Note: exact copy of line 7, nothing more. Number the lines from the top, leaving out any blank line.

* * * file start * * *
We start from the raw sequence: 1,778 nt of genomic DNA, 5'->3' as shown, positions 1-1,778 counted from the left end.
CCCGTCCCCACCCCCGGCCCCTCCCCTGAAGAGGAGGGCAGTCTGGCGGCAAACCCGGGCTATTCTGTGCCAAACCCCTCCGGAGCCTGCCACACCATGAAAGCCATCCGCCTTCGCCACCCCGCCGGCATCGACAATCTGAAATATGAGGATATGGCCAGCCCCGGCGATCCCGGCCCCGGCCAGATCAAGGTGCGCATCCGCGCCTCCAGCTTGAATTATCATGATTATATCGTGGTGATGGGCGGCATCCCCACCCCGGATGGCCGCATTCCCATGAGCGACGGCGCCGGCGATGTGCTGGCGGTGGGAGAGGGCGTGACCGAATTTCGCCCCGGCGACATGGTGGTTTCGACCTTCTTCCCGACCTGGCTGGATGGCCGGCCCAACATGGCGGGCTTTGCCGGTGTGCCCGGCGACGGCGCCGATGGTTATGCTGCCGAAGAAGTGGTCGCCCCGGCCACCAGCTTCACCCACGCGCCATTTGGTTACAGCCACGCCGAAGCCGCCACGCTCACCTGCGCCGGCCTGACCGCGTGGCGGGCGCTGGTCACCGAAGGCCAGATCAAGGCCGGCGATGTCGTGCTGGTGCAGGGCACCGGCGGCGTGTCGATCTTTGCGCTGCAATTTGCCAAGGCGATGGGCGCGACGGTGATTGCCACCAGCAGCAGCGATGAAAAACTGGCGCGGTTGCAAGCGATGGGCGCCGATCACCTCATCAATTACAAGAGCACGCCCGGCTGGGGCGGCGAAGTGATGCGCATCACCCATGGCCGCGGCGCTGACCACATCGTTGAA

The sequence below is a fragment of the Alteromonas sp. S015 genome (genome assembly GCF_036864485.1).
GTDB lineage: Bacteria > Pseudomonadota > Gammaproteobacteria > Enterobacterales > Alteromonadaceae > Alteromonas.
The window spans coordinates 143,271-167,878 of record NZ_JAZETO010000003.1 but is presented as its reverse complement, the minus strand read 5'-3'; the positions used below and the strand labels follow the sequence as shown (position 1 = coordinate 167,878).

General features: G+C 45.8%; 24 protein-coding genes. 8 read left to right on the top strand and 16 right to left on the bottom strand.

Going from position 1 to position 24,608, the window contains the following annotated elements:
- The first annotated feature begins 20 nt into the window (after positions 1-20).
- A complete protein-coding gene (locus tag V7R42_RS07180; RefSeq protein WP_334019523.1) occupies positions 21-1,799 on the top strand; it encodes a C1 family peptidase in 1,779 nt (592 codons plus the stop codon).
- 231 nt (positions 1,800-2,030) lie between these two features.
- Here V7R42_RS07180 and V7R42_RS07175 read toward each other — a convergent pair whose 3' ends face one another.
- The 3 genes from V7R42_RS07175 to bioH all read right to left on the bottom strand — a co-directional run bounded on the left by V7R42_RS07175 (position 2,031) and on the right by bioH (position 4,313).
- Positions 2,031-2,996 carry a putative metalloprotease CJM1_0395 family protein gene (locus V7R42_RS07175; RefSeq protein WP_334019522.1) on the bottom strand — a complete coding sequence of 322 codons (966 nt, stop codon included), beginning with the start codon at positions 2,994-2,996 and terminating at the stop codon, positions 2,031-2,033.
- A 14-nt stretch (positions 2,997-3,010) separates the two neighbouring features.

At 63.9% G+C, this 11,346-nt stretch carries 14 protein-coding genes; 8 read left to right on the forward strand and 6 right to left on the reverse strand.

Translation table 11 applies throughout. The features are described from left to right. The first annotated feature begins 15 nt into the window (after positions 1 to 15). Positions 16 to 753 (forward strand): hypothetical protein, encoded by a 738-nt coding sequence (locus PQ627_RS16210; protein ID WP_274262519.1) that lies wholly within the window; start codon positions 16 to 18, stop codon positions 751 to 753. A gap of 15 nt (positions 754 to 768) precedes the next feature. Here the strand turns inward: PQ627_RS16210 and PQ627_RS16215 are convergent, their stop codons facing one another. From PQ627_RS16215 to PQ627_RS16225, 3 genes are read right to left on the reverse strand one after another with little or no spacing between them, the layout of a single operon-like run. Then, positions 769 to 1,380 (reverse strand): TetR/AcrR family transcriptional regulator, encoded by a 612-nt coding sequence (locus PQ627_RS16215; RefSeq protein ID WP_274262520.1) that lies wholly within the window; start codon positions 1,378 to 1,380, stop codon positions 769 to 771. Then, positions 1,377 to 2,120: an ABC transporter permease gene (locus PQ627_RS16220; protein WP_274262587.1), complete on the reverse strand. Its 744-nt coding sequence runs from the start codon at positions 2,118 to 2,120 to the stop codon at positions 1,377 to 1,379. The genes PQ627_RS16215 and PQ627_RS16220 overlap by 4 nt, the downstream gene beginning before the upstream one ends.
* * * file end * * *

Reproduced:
Going from position 1 to position 24,608, the window contains the following annotated elements: